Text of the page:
Since the MurQ etherase is important in the utilization of MurNAc in bacteria (Fig. 1B), we confirmed the activity of Tanf_08385 as a functional MurNAc-6-P etherase (TfMurQ). For this purpose, TfMurQ expressed as a His6-tagged recombinant protein (rTfMurQ) in E. coli was purified to homogeneity by nickel affinity chromatography (see Fig. S2 in the supplemental material) and confirmed the etherase activity using the Elson-Morgan enzymatic assay and conversion of MurNAc-6-P to GlcNAc-6-P by a radioactive assay using 32P-labeled MurNAc-6-P (18). The Elson-Morgan assay showed that the purified rTfMurQ had etherase activity since a color change was seen with Ehrlich's reagent when rTfMurQ was incubated with MurNAc-6-P (see Fig. S3). Furthermore, rTfMurQ protein catalyzed the formation of a radioactive GlcNAc-6-P product when incubated with MurNAc-6-P in a TLC-based assay employing 32P-labeled MurNAc (Fig. 4A). In addition, the functionality of TfMurQ was tested by trans complementation in an E. coli ΔmurQ mutant. For this purpose, the E. coli ΔmurQ mutant JW2421-1 was transformed with either an IPTG-inducible plasmid harboring the T. forsythia murQ gene (pTr-MurQ) or an empty plasmid vector (pTrc99) and plated on minimal agar plates with glucose or MurNAc as the sole carbon source. Growth of the E. coli ΔmurQ mutant JW2421-1 complemented with pTr-MurQ was rescued on minimal agar plates containing MurNAc (Fig. 4B). The E. coli ΔmurQ mutant complemented with empty pTrc99 did not grow on plates containing MurNAc but grew on media supplemented with glucose. In contrast, the E. coli parent strain BW25113 harboring pTrc99 grew on minimal medium containing glucose and MurNAc as the sole carbon sources (Fig. 4B). These data suggested that Tanf_08385 is the T. forsythia MurQ etherase (TfMurQ) involved in the metabolic conversion of MurANc-6-P to GlcNAc-6-P. Next, we wanted to determine whether mur genes are cotranscribed. For this purpose, RNA from T. forsythia ATCC 43037 cells was extracted, and cotranscription of the mur genes was analyzed using reverse transcription-PCR (RT-PCR) as outlined in Fig. 5. The data demonstrated that the T. forsythia murT, murK, and murQ genes were transcribed as a single transcript (Fig. 5B), since PCR products of the expected size were obtained with primer pairs (see Table S2) designed to bridge the ends between the open reading frames (ORFs) of adjacent genes and thus yielding amplification products only when cotranscription was occurring. Taken together, our data showed that the murT, murK, and murQ genes form an operon (murTKQ) involved in MurNAc utilization.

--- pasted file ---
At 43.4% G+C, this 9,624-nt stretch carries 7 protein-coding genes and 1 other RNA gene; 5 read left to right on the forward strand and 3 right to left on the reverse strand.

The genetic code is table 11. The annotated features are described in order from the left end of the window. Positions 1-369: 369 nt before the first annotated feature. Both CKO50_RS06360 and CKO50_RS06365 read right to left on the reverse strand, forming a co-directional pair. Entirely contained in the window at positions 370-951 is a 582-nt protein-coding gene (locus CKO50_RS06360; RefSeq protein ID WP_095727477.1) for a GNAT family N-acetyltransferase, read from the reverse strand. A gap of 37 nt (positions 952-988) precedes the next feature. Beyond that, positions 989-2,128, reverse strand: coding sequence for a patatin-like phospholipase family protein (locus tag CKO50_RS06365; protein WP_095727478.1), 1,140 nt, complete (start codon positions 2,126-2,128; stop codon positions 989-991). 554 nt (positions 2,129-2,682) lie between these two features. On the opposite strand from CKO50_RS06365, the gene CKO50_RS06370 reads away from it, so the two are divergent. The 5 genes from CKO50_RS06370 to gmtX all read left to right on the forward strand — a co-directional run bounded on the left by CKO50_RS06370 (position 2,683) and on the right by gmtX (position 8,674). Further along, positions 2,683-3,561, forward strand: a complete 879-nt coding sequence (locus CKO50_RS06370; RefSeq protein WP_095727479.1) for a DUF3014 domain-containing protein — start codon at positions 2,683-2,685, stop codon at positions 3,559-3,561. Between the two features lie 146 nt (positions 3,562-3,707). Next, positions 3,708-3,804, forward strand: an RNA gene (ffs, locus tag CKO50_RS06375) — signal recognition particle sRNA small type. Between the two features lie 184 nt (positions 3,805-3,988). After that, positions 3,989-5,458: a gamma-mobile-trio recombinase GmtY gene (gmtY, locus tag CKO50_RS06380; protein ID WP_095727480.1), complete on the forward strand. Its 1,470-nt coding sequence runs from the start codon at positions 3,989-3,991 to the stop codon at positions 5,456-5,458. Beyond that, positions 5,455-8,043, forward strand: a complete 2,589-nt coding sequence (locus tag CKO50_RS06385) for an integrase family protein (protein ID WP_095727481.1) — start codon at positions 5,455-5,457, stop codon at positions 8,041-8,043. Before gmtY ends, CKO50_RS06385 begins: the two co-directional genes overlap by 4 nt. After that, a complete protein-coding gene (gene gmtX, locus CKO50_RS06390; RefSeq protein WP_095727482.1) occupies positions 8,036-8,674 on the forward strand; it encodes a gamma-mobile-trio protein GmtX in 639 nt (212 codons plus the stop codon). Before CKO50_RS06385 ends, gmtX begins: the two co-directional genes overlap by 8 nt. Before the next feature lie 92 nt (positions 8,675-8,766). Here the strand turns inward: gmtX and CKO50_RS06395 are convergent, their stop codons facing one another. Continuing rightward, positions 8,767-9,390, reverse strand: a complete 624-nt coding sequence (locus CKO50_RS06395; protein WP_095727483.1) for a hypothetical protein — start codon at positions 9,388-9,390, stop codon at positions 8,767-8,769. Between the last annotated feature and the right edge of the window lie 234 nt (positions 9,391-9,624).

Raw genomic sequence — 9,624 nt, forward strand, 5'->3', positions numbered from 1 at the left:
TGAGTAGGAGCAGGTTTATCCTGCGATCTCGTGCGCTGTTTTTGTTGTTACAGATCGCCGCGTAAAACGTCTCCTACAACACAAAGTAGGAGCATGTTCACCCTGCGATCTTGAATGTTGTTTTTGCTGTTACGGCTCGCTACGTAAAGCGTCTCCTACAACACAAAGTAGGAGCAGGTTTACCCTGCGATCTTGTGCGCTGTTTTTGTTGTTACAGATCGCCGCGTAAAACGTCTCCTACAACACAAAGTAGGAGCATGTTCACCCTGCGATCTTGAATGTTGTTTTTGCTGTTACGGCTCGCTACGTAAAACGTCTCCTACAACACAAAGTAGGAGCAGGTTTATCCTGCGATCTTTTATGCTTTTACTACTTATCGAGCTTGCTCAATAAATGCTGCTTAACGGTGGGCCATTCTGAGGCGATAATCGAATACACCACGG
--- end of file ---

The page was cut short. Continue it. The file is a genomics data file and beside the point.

FIG 4 T. forsythia MurQ (TfMurQ) is a MurNAc-6-P etherase. (A) TLC analysis of MurNAc-[6-32P]phosphate conversion by TfMurQ. MurNAc was radioactively phosphorylated at position C-6 by using recombinant Clostridium acetobutylicum MurK and [γ-32P]ATP. MurNAc-[6-32P]phosphate was then incubated with purified rTfMurQ etherase, and MurNAc-[6-32P]phosphate to GlcNAc-[6-32P]phosphate conversion was monitored. Samples from different time points (lanes 1 to 3) were spotted on a TLC plate together with the standards MurNAc-6-P (lane 4) and GlcNAc-6-P (lane 5). The radioactive products were detected using a phosphorimager. (B) Complementation of an E. coli ΔmurQ mutant (JW2421-1) with TfMurQ. The E. coli ΔmurQ mutant, empty vector control (pTrc99), and complemented strain were plated on minimal agar with MurNAc (0.02% [wt/vol]) or glucose (0.2% [wt/vol]) as a control.
FIG 5 (A) RT-PCR analysis with primer sets spanning adjacent genes (fragments a, b, and c). (B) PCR products were separated on a 1% agarose gel. Lanes: 1, no reverse transcription (RNA only) controls; 2, genomic DNA as the template; 3, cDNA as the template for each primer set. Lane MW contains DNA ladder. The positions of molecular size markers are shown to the left of the gel.